“Groundhog Day” fans can recapture the magic of Phil and Rita’s romantic snow dance in the historic square gazebo. We had fun recreating the romantic moment where Andie MacDowell and Bill Murray dance in the gazebo as seen in the beloved film “Groundhog Day.”

4. Bar Scenes (Old Courthouse and Public House of Woodstock)

After your tour, consider celebrating with a beverage and toast to world peace. Amen.

This was the bar depicted as being within the Pennsylvania Hotel. It’s the place where Phil shared a Sweet Vermouth on the Rocks (with a twist) with Rita. Consider enjoying a drink and toasting to world peace. The plaque commemorating the location is situated inside near the bar.

5. Bill Murray’s Puddle

If you don’t get a walking map brochure, look for the plaques. This one says, “Bill Murray Stepped Here.’

Walk in the steps of Illinois-born actor-comedian Bill Murray but be sure to “whoa-ho-ho-howatch out for that first step, it’s a doozy!” Four cobblestone blocks were removed from the street to make way for the puddle during the filming which had to be reinserted back into place by the end of the day.

6. Tip Top Cafe

Initially, the Tip Top diner was a vacant storefront. The design team created an entire fake restaurant inside the space. After filming wrapped, the town wanted to maintain it as an operational diner. However, their attempt to sustain it ultimately proved unsuccessful.

While ownership continues to change at what was once the Tip Top Cafe, the plaque celebrating the filming site stays the same.

Bill Murray was presented with a spit bucket during the diner scene, where he indulged in pastries and various breakfast items, but he declined the offer. He was recorded stating that the angel food cake made him feel ill, likely due to overeating.

Today, the iconic Tip Top Cafe is now a Mexican restaurant. You can see the gold rectangular movie plaque near the entryway.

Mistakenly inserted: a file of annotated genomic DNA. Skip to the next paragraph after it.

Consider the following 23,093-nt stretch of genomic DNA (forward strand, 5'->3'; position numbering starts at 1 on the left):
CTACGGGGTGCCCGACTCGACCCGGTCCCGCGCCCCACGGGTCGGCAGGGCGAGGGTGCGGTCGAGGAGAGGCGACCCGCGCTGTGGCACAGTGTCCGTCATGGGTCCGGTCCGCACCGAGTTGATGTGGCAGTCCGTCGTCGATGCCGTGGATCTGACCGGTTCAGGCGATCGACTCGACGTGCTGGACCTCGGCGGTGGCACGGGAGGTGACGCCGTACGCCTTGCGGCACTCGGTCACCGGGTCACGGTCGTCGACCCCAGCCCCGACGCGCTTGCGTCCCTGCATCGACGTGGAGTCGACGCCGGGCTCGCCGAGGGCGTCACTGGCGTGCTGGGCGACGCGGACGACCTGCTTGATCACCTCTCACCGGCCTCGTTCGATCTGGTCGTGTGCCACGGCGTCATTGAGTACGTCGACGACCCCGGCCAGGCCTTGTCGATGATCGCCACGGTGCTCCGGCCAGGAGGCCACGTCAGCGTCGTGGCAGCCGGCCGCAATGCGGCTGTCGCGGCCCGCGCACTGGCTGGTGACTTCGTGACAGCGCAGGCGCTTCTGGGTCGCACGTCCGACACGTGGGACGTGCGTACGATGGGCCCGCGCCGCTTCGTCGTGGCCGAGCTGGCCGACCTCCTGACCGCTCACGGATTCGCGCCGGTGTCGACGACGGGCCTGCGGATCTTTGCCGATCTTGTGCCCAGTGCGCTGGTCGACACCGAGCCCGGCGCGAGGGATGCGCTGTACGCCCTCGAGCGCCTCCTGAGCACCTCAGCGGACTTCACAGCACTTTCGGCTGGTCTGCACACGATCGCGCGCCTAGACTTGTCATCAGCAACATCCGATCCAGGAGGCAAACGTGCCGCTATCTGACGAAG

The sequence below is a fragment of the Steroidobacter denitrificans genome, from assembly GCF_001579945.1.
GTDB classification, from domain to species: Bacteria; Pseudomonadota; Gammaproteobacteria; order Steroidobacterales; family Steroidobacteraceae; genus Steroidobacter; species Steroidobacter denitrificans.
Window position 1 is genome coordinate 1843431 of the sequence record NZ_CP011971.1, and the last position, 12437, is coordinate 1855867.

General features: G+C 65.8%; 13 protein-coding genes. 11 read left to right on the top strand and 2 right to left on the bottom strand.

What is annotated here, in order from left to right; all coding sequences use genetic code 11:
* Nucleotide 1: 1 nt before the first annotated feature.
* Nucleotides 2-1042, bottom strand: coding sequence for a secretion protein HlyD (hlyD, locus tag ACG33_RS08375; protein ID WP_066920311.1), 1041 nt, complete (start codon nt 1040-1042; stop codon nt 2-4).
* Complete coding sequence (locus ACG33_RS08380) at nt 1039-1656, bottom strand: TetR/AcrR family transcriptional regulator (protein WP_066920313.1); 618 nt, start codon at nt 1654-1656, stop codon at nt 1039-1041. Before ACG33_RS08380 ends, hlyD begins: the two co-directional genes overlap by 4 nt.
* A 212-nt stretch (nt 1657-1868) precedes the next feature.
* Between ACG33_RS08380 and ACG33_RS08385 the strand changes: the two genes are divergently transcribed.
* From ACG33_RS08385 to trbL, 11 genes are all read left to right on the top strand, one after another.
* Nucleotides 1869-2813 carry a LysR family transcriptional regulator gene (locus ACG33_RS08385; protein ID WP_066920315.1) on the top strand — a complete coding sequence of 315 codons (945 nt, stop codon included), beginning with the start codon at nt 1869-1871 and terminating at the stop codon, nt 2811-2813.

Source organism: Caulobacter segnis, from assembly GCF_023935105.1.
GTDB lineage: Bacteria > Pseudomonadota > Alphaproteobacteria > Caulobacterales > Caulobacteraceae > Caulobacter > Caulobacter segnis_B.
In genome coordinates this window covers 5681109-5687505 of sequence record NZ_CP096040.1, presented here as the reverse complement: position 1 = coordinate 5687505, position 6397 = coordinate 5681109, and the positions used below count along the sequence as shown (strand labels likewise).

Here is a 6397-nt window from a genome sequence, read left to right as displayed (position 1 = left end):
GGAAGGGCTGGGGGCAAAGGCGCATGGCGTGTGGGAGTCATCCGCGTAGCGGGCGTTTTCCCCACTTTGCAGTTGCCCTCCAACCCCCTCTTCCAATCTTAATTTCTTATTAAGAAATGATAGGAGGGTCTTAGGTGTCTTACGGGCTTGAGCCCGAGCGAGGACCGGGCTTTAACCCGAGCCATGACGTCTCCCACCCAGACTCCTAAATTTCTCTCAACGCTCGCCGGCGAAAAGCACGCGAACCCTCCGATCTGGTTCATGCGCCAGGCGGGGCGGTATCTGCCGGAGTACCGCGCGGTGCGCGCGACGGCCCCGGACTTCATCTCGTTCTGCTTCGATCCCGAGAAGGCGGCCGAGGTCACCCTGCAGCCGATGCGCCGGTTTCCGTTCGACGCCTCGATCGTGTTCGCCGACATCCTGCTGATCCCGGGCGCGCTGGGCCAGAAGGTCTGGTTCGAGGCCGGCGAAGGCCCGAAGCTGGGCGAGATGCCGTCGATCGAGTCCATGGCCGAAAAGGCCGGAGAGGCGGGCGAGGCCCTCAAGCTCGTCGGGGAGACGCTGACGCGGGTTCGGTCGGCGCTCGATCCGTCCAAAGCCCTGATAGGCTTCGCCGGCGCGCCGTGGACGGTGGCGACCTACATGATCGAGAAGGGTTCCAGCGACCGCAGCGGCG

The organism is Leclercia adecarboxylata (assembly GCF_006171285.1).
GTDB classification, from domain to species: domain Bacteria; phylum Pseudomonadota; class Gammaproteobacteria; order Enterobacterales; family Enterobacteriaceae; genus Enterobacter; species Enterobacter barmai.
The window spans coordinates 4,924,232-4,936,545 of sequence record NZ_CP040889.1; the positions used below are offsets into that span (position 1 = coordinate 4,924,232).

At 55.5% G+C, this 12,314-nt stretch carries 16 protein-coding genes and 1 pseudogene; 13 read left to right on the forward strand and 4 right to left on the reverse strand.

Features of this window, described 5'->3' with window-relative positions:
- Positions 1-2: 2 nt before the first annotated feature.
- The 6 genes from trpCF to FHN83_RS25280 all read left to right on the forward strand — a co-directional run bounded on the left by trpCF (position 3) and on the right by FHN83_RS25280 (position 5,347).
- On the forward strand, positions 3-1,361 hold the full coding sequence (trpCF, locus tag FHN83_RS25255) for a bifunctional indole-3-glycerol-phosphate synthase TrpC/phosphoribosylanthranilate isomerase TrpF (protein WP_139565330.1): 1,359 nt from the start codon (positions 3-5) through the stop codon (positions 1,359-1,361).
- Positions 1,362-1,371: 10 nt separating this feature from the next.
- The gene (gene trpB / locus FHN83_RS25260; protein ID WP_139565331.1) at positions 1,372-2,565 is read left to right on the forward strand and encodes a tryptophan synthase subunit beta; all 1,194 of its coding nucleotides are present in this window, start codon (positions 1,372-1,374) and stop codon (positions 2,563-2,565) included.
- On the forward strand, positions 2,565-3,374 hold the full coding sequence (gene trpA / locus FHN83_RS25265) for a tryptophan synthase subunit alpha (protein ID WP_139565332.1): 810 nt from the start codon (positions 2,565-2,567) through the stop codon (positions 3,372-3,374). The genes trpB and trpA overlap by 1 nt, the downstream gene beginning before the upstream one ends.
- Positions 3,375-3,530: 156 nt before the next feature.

7. Alpine Theater

This location is where Phil and his girlfriend adorned costumes to attend a movie. He opted for a Clint Eastwood look, while she chose to dress as a cocktail waitress.

Guess what movie the Woodstock Theatre features around Groundhog Day?

The small movie theater typically features “Groundhog Day” around the holiday. It has since been refurbished and the oldtime ticket counter in the front has moved inside. Of course, as the town’s iconic movie theatre, there are a few memorabilia pieces you may want to stop and see.

This plaque is not one of the signature 15, but diehard fans may want to stop in to see the memorabilia dedicated to director Harold Ramis located inside.

Screen 1 is now known as the Harold Ramis Auditorium and there is a commemorative plaque in his honor. There is also a thank you letter from Director Harold Ramis to the city of Woodstock and some movie posters.

8. Mural and Groundhog

This was one of our favorite stops on the walking tour. Since this is not an official filming site, there is no plaque to find.

Be sure to stroll down the little alley. It offers movie murals and informational signs from Illinois film culture. Woodstock’s also home to Dick Tracy cartoonist Chester Gould and actor Orson Wells.

9. Gas Station

The old gas station was renovated but here you can see the gold plaque next to the door.

This is where Bill Murray makes his phone call outside the gas station. In 2021, the decrepit building was remodeled into an insurance agency.

10. Bowling Alley

Look for the gold filming site plaque outside Wayne’s Lanes.

Conveniently located near the historic square, this is where Phil drank with two companions, one of them being Gus (Rick Ducommun from “The Burbs”) before they all left, engaging in a high-speed chase through town with the police in high pursuit.

11. The Dance

Normally a private lodge, some fans take advantage of Groundhog Day celebrations to take a sneak at the interior which remains the same.